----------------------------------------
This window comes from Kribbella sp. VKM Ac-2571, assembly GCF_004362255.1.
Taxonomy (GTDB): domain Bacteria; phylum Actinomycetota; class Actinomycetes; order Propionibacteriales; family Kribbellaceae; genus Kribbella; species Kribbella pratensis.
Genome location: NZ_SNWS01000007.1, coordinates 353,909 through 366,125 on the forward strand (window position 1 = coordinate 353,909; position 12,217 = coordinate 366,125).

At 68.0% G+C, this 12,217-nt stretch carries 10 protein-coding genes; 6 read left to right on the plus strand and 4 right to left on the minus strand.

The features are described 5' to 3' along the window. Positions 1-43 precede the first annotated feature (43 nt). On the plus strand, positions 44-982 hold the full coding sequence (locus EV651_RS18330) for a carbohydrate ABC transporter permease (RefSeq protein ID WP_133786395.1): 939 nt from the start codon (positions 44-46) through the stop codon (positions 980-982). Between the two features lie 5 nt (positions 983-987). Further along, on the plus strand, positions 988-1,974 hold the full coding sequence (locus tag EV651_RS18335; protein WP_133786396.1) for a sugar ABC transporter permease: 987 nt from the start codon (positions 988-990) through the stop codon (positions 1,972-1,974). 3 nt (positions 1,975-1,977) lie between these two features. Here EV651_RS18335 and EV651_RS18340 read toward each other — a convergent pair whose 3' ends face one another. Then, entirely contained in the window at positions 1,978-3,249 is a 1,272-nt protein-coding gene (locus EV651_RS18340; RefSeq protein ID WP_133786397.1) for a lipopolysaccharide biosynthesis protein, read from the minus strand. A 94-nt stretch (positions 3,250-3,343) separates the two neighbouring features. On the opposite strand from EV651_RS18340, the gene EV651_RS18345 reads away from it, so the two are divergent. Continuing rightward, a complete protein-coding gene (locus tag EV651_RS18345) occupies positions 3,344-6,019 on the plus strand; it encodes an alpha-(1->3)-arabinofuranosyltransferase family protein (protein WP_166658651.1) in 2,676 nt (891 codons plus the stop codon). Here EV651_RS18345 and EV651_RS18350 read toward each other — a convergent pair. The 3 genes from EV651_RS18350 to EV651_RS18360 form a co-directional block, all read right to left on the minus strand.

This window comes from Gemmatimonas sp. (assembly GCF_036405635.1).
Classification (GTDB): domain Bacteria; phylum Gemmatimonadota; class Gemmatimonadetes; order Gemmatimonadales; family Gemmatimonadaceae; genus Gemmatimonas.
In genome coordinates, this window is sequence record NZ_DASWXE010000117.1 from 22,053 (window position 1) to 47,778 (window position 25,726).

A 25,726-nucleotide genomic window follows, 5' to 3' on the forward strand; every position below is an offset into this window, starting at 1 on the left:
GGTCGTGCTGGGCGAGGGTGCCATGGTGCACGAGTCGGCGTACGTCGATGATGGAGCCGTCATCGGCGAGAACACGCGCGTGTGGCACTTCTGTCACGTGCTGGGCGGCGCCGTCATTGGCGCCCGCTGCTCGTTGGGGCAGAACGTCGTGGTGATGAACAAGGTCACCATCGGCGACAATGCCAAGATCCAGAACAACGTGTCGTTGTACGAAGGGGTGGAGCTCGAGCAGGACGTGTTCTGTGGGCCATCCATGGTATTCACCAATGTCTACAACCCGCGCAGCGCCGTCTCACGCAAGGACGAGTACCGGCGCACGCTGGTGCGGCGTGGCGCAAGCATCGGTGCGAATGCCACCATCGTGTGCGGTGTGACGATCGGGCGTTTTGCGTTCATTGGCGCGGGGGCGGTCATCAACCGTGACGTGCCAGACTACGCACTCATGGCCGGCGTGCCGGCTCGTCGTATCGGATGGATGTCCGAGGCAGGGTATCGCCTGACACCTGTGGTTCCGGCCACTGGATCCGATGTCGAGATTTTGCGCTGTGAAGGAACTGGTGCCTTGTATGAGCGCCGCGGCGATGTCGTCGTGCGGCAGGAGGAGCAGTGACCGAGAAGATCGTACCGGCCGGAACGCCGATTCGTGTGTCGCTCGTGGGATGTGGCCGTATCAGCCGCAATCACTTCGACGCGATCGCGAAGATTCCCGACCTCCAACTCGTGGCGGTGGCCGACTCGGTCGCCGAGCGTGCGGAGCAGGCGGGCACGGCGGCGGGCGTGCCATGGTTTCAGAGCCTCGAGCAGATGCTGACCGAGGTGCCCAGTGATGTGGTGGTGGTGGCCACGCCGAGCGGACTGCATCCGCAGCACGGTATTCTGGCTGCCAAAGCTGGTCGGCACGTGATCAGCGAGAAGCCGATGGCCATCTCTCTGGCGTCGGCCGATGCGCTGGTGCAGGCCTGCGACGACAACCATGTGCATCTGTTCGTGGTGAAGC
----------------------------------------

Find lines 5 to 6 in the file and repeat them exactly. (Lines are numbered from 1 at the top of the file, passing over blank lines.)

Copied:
The features are described 5' to 3' along the window. Positions 1-43 precede the first annotated feature (43 nt). On the plus strand, positions 44-982 hold the full coding sequence (locus EV651_RS18330) for a carbohydrate ABC transporter permease (RefSeq protein ID WP_133786395.1): 939 nt from the start codon (positions 44-46) through the stop codon (positions 980-982). Between the two features lie 5 nt (positions 983-987). Further along, on the plus strand, positions 988-1,974 hold the full coding sequence (locus tag EV651_RS18335; protein WP_133786396.1) for a sugar ABC transporter permease: 987 nt from the start codon (positions 988-990) through the stop codon (positions 1,972-1,974). 3 nt (positions 1,975-1,977) lie between these two features. Here EV651_RS18335 and EV651_RS18340 read toward each other — a convergent pair whose 3' ends face one another. Then, entirely contained in the window at positions 1,978-3,249 is a 1,272-nt protein-coding gene (locus EV651_RS18340; RefSeq protein ID WP_133786397.1) for a lipopolysaccharide biosynthesis protein, read from the minus strand. A 94-nt stretch (positions 3,250-3,343) separates the two neighbouring features. On the opposite strand from EV651_RS18340, the gene EV651_RS18345 reads away from it, so the two are divergent. Continuing rightward, a complete protein-coding gene (locus tag EV651_RS18345) occupies positions 3,344-6,019 on the plus strand; it encodes an alpha-(1->3)-arabinofuranosyltransferase family protein (protein WP_166658651.1) in 2,676 nt (891 codons plus the stop codon). Here EV651_RS18345 and EV651_RS18350 read toward each other — a convergent pair. The 3 genes from EV651_RS18350 to EV651_RS18360 form a co-directional block, all read right to left on the minus strand.

This window comes from Gemmatimonas sp. (assembly GCF_036405635.1).